Last Updated on May 8, 2022 by Stone
Colorado is poised to implement a wolf reintroduction program in the next couple of years. Most of the wolves in the western United States are located in the Northern Rockies. Wolves that wander into the state on their own are now protected by state law. So why have they not been able to successfully migrate to the Southern Rockies of Colorado?
Colorado Wolf Reintroduction
Colorado has not officially begun reintroducing wolves yet. The legislature passed a bill that states that a plan must be developed to reintroduce and manage gray wolves in Colorado no later than December 31, 2023, on designated lands west of the Continental Divide.
The execution of this plan is a whole other matter, especially if the state swings back to Republican control before then. Once some of the strongest supporters of conservation, the new GOP tends to support no holds barred killing more so than traditional hunting. States like Wisconsin and Idaho allow the use of poison baits, night hunting, hunting from a helicopter, chasing predators down to exhaustion with packs of dogs, killing wolf pups in the den, and having online hunting contests. This is a mockery of responsible resource management.
Currently, any wolves in Colorado are those that migrate from neighboring states like Wyoming. Wolves that do find themselves in Colorado are protected as an endangered species under state law, even though they have been delisted at the federal level.
This delisting is just another example of the policy decisions that most people grew numb to during the Trump administration.
The Biden administration now has its hands full with the pandemic as well as undoing the damage of the last 4 years and unfortunately, there has been no action toward righting this wrong.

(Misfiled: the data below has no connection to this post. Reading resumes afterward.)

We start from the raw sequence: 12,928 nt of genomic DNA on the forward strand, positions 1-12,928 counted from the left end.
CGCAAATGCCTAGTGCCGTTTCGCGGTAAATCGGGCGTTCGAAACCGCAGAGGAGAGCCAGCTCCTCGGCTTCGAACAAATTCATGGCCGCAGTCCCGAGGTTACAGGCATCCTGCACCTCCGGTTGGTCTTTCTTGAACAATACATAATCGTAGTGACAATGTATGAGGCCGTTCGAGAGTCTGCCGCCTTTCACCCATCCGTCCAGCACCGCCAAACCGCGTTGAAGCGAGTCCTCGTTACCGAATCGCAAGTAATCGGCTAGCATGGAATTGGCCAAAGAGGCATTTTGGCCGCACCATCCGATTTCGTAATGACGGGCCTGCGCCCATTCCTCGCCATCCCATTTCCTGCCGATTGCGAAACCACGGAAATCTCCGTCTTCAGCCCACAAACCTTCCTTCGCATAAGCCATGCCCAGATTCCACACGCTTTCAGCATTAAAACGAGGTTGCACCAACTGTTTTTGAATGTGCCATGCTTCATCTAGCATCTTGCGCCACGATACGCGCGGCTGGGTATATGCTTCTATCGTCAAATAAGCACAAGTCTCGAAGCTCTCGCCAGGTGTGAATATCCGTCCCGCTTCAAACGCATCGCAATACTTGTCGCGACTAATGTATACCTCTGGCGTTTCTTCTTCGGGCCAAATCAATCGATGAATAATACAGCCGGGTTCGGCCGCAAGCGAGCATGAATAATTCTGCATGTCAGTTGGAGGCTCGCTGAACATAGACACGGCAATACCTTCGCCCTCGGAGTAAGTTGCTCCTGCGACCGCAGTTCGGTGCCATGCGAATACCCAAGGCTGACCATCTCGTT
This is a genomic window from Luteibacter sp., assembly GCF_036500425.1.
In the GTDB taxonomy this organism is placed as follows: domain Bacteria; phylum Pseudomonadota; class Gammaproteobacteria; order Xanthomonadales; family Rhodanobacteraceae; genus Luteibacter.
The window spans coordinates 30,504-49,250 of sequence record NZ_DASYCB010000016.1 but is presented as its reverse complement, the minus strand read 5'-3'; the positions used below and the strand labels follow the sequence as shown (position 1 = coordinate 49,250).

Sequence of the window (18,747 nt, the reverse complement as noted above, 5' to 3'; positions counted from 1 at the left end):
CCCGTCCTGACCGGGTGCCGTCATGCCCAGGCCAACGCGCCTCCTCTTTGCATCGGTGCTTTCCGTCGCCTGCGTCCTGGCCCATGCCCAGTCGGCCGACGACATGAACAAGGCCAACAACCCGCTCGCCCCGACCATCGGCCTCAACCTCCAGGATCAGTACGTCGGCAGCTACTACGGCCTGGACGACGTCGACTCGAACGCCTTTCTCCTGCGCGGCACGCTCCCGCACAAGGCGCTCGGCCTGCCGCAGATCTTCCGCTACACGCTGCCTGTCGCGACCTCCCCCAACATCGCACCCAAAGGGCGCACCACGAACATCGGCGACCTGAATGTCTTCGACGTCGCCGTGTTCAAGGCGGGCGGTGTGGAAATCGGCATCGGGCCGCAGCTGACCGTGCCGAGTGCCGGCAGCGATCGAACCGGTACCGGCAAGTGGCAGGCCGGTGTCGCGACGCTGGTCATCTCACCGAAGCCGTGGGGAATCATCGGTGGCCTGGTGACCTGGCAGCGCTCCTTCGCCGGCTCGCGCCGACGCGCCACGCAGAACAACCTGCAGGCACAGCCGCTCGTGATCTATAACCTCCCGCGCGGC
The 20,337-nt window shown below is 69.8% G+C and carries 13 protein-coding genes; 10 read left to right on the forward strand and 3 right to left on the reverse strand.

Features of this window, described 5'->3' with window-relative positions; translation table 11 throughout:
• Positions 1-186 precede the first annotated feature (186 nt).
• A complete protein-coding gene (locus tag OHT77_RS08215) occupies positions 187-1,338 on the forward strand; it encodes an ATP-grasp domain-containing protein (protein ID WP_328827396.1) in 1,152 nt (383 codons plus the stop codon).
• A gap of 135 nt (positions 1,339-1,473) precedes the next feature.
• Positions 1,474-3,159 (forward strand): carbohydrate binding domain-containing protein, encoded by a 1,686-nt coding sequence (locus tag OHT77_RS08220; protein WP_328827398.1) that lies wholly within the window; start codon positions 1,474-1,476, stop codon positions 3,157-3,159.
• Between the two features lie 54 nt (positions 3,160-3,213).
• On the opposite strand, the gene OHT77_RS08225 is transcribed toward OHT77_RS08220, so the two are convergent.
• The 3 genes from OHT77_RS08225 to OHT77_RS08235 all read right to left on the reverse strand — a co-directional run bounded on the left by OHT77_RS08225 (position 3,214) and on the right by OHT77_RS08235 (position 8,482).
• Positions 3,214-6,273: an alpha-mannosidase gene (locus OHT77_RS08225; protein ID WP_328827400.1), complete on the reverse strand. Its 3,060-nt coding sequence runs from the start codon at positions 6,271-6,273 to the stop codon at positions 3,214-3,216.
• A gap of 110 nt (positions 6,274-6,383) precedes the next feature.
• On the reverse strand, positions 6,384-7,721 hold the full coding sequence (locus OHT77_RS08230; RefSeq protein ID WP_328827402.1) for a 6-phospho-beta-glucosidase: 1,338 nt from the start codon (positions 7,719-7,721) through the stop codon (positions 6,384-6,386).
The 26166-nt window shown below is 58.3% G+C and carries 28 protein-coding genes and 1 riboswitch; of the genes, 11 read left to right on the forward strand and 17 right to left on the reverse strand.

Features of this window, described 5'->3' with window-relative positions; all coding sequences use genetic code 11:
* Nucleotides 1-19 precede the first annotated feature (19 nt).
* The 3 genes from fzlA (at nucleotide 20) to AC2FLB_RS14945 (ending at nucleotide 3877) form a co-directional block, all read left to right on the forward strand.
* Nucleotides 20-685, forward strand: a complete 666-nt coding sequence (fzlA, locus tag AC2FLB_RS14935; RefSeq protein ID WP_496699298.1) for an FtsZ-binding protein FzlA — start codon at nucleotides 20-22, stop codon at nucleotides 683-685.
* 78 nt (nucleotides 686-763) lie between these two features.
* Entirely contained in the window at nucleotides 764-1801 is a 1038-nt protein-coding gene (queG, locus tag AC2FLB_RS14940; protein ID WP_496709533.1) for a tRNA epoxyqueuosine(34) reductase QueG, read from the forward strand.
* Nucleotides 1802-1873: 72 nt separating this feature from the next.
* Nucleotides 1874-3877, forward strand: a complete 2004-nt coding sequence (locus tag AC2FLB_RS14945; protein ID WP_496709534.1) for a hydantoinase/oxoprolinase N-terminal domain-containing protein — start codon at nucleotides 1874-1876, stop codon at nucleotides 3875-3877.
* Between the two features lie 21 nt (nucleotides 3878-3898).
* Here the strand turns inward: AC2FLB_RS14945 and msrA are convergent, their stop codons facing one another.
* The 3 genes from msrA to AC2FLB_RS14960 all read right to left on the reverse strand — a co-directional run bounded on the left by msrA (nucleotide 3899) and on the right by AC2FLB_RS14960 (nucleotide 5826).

First Pups born in Colorado in 80 years
M2101 and F1084 as they are known scientifically each made separate journeys into Colorado. They found one another and denned together in North Park, in north-central Colorado. The site was observed by Colorado Parks and Wildlife staff and to their surprise, they confirmed six pups. This was huge news since it was the first known wolves born in the state in more than 80 years! The parents were nicknamed, “John” and “Jane,” and there was widespread excitement about this news.
All is not well for this pack though. They face the same anti-wolf attitudes that are ubiquitous in the Western US. Fear born out of European colonialism, folktales, and misinformation.
So Why Aren’t Wolves Coming?
Back in 2009, a wolf known as 314F traveled thousands of miles between 5 states before settling in Colorado. 314F did not survive long however as she encountered a lethal predator poison known as compound 1080. This chemical was banned in the 70s due to widespread misuse and inadvertently killed off many birds. Unfortunately it became legal again in 1985 and has stayed legal since then.